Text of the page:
|Publication number||US4933204 A|
|Application number||US 07/248,223|
|Publication date||Jun 12, 1990|
|Filing date||Sep 23, 1988|
|Priority date||Sep 23, 1988|
|Publication number||07248223, 248223, US 4933204 A, US 4933204A, US-A-4933204, US4933204 A, US4933204A|
|Inventors||Leslie F. Warren, Jr., Patricia H. Cunningham|
|Original Assignee||Rockwell International Corporation|
|Export Citation||BiBTeX, EndNote, RefMan|
|Patent Citations (6), Non-Patent Citations (12), Referenced by (25), Classifications (13), Legal Events (6)|
|External Links: USPTO, USPTO Assignment, Espacenet|
This invention is concerned with compounds of gold, and particularly a gold(III) acetate, a method of making gold(III) acetate, and a use for gold(III) acetate.
Gold compounds have been used in printing and for depositing conductive gold lines in microelectronic circuits. For example, M. E. Gross, et al. describe, in "Laser-initiated deposition reactions: Microchemistry in organogold polymer films," Appl. Phys. Lett., Vol. 47, No. 9, pp. 923-925 (Nov. 1, 1985), a bright gold screen ink consisting of a mixture of gold(III) chloride reacted with sulfurized terpenes, resin binders, essential oils, and base metal brightening agents. A quartz substrate coated with this ink has been exposed to the output of a laser to produce micron-sized gold features by decomposition of the exposed film.
In U.S. Pat. No. 4,714,627, Richard J. Puddephatt, et al. describe a method of depositing gold using volatile organogold complexes. These complexes are described in gold with alkyl, alkenyl, alkynyl, aryl, or aralkyl groups. The complexes are vaporized in a vacuum and gold is deposited by decomposition of the vapor on the hot surface of the target.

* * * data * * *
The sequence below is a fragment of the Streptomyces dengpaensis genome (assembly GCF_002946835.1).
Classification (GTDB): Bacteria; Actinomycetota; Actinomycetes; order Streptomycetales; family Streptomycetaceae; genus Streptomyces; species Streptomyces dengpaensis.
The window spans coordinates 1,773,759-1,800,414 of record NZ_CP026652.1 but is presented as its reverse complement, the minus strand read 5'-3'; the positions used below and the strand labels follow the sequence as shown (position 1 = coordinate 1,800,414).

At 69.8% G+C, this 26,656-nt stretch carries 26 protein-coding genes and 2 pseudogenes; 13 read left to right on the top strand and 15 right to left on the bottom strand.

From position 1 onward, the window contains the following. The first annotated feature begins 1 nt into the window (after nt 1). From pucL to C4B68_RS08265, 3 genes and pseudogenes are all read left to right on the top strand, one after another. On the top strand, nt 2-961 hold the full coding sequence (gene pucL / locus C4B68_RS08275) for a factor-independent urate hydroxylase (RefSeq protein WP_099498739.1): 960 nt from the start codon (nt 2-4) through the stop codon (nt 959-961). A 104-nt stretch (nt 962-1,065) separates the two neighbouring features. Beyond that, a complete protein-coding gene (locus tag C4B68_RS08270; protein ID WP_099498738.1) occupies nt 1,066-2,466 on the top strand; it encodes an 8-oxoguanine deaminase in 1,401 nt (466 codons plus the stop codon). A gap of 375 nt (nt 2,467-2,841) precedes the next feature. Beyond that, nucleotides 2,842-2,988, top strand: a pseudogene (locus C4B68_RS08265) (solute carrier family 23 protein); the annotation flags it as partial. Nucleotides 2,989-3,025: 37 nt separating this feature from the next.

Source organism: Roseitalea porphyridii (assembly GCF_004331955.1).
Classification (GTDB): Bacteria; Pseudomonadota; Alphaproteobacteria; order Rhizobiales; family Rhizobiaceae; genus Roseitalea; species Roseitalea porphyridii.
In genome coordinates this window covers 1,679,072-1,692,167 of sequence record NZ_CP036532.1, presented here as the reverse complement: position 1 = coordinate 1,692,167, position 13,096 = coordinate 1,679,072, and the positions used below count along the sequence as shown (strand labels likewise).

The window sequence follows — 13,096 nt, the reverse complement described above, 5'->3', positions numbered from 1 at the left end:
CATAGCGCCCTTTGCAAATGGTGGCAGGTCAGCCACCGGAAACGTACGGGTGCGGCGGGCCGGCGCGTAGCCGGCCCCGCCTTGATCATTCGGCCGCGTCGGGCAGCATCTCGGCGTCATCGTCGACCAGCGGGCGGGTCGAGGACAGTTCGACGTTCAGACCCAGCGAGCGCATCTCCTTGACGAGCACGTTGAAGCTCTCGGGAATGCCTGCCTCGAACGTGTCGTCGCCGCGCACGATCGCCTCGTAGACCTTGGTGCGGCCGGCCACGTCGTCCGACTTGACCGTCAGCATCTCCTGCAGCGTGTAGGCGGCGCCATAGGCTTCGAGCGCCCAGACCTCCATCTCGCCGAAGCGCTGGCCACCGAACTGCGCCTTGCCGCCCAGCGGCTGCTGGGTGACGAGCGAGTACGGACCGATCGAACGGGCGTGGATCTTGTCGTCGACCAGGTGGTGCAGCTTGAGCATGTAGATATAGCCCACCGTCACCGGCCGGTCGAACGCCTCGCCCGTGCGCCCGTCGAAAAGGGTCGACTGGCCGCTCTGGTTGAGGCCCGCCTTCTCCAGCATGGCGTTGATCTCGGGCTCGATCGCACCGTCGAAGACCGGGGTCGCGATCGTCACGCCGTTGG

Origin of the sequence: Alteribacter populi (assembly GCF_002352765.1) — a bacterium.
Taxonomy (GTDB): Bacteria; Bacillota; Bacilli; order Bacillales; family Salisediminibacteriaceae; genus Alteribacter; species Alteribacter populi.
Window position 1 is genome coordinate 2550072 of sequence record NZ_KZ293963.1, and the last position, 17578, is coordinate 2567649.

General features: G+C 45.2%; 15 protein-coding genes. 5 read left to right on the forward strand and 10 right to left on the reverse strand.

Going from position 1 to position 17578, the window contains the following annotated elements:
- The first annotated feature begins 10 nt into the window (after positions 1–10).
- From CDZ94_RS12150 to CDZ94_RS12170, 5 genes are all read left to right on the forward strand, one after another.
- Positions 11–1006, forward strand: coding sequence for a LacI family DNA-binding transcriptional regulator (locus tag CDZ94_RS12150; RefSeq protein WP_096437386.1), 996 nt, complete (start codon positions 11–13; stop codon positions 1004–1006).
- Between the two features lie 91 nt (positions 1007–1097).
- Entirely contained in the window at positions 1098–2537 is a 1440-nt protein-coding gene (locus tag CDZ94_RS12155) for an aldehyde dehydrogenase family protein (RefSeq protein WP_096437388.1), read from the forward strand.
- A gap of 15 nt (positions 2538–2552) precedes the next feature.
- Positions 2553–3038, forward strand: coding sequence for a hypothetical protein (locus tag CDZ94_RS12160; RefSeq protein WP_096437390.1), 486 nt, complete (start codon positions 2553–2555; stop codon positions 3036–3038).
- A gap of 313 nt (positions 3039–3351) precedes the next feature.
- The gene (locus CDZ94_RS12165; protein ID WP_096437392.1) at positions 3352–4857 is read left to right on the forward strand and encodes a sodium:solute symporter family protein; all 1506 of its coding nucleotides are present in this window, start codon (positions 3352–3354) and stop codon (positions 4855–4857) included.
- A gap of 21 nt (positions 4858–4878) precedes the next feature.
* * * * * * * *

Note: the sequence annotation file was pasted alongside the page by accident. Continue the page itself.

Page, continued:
In "Laser Chemical Vapor Deposition of Gold," J. Electrochem. Soc., Vol. 134, No. 10, pp. 2616-19 (October 1987), Thomas H. Baum describes the laser-induced pyrolytic deposition of gold from dimethylgold acetylacetonate and from two fluorinated derivatives.
Conductive gold is widely used in microelectronic circuits and there is a continuing need for new gold compounds and methods of using these compounds to provide different capabilities for using gold in the fabrication of such circuits.
It is an object of the invention to provide a new gold compound.
It is an object of the invention to provide a method of making a gold compound.
It is an object of the invention to provide a method of producing a gold containing film.
It is an object of the invention to provide a method of depositing gold features on a substrate.
According to the invention, gold(III) hydroxide is dissolved in glacial acetic acid to produce gold(III) acetate having the formula:
Au(CH3 CO2)3-n (OH)n (CH3 CO2 H)m (H2 O)p ;
n is an integer 0, 1, or 2, and
m and p are positive integers.
A film containing the gold(III) acetate is formed by heating the solution of gold(III) hydroxide and glacial acetic acid to about 60° centigrade and then casting a film with the heated solution.
Gold features such as conducting lines in a microcircuit can be formed by casting the gold(III) acetate film on a suitable substrate such as silicon, and then traversing the film with a laser in the locations where it is desired to produce the conducting lines. The laser should be operated at a power and speed sufficient to heat the traversed locations to a temperature above about 175° C.
These and other objects and features of the invention will be apparent from the following detailed description.
It has been discovered that gold(III) hydroxide will dissolve in glacial acetic acid to form a dark reddish solution. Casting films of this solution (heated to about 60° C.) results in clear, amorphous films of an "acetate" reagent. It appears, from a study of the reactants and the possible products, that the film is a gold(III) acetate having the following formula:
Au(CH3 CO2)3-n (OH)n (CH3 CO2 H)m (H2 O)p ;
n is an integer 0, 1, or 2, and
m and p are positive integers.
The film can be converted to gold by heating it to a temperature above about 175° C.
Examples of methods used to form the gold(III) acetate film and a gold deposit from the film are given below. The gold(III) hydroxide used in these examples was made by heating HAuCl4 in aqueous Na2 CO3 at a pH of 8 for three hours, filtering, rinsing with water, and storing in a freezer. The freezing process converted the precipitate to a granular form, which was further rinsed with water and partially air-dried.